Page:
Home > Publications . Search All . Browse All . Country . Browse PSC Pubs . PSC Report Series

PSC In The News

RSS Feed icon

Davis-Kean et al. link children's self-perceptions to their math and reading achievement

Yang and Mahajan examine how hurricanes impact migration to the US

Patrick and colleagues analyze high-intensity drinking among adolescents

More News

Highlights

Pamela Smock elected to PAA Committee on Publications

Viewing the eclipse from ISR-Thompson

Paula Fomby to succeed Jennifer Barber as Associate Director of PSC

PSC community celebrates Violet Elder's retirement from PSC

More Highlights

Next Brown Bag

Mon, Sept 11, 2017, noon:
Welcoming of Postdoctoral Fellows: Angela Bruns, Karra Greenberg, Sarah Seelye and Emily Treleaven

Provision of naloxone to injection drug users as an overdose prevention strategy: Early evidence from a pilot study in New York City

Archived Abstract of Former PSC Researcher

Galea, Sandro, N. Worthington, T.M. Piper, V.V. Nandi, M. Curtis, and D.M. Rosenthal. 2006. "Provision of naloxone to injection drug users as an overdose prevention strategy: Early evidence from a pilot study in New York City." Addictive Behaviors, 31(5): 907-912.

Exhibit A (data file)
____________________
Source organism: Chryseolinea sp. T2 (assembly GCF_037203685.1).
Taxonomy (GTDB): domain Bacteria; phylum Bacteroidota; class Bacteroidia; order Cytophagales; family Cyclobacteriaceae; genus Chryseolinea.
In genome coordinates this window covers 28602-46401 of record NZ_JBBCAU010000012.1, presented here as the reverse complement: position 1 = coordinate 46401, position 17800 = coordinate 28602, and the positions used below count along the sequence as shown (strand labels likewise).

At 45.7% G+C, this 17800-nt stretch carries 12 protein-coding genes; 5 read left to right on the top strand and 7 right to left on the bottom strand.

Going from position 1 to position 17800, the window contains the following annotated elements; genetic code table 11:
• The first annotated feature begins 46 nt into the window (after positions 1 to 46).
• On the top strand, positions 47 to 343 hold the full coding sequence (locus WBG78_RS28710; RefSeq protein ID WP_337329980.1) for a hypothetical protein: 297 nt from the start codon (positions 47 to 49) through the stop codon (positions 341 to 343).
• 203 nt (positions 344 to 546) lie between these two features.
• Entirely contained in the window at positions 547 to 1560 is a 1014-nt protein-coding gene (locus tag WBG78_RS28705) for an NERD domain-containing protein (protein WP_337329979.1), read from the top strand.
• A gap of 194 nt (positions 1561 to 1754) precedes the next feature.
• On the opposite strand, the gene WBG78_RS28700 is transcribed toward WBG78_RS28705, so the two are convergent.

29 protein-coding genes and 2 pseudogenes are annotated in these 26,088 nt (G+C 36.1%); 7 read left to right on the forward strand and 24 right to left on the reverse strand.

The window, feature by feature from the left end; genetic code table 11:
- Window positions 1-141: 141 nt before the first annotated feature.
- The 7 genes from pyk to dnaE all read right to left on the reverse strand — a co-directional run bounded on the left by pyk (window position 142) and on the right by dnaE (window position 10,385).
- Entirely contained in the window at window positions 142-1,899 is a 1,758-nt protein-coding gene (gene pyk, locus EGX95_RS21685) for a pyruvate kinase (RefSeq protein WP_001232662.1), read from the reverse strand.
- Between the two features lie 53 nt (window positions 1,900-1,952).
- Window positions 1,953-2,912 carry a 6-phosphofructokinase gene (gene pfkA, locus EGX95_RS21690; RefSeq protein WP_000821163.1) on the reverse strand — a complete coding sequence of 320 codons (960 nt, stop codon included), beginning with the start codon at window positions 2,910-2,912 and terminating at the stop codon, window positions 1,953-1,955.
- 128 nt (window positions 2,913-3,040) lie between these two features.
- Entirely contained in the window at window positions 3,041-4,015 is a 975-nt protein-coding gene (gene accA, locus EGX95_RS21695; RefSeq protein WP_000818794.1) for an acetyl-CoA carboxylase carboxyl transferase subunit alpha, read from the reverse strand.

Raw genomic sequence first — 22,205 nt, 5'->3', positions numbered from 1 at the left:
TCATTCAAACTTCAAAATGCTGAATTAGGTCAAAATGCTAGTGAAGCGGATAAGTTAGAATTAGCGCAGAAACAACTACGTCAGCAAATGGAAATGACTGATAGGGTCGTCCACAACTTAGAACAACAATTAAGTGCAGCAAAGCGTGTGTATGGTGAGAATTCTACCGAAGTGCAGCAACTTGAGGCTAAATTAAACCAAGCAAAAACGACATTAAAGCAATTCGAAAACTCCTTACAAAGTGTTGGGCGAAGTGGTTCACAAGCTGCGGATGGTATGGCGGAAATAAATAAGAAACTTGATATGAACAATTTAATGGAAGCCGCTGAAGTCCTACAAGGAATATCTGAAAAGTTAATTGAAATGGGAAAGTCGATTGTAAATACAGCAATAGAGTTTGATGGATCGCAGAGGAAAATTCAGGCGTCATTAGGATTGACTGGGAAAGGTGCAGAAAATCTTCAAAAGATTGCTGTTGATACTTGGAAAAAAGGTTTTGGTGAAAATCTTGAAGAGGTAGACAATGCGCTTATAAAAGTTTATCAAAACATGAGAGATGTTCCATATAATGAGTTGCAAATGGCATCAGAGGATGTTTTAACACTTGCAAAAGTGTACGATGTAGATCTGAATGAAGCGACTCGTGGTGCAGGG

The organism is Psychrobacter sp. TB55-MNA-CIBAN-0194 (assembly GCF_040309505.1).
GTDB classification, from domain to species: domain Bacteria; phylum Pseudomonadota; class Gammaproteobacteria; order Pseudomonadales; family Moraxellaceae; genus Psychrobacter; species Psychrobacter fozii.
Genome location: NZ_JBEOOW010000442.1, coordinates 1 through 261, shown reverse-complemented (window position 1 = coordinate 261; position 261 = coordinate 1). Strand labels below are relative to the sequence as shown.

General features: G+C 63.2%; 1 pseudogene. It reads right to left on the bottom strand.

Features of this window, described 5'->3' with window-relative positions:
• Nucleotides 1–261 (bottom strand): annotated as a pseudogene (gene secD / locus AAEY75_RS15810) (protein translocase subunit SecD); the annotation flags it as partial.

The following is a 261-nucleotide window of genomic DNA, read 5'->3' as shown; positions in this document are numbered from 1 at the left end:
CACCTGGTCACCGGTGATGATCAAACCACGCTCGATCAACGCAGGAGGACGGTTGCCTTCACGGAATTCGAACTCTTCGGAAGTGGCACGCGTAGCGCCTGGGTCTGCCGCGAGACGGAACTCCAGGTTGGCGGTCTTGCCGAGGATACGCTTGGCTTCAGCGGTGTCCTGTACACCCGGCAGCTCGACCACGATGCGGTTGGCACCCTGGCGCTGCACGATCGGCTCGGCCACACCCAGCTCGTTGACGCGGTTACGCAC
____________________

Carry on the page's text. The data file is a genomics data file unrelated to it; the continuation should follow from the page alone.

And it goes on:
Introduction: Naloxone, an opiate antagonist that can avert opiate overdose morality, has long been prescribed to drug users in Europe and in a few US cities. However, there has been little documented evidence of naloxone distribution programs and their feasibility in the peer reviewed literature in the US.

Methods: A pilot overdose prevention and reversal program was implemented in a New York City syringe exchange program. We assessed demographics, drug use, and overdose history, experience, and behavior at baseline, when participants returned for prescription refills, and 3 months after baseline assessment.

Results: 25 participants were recruited. 22 (88%) participants were successfully followed-up in the first 3 months; of these, 11 (50%) participants reported witnessing a total of 26 overdoses during the follow-up period. Among 17 most-recent overdoses witnessed, naloxone was administered 10 times; all persons who had naloxone administered lived.

Discussion: Naloxone administration by injection drug users is feasible as part of a comprehensive overdose prevention strategy and may be a practicable way to reduce overdose deaths on a larger scale.

DOI:10.1016/j.addbeh.2005.07.020 (Full Text)

Browse | Search : All Pubs | Next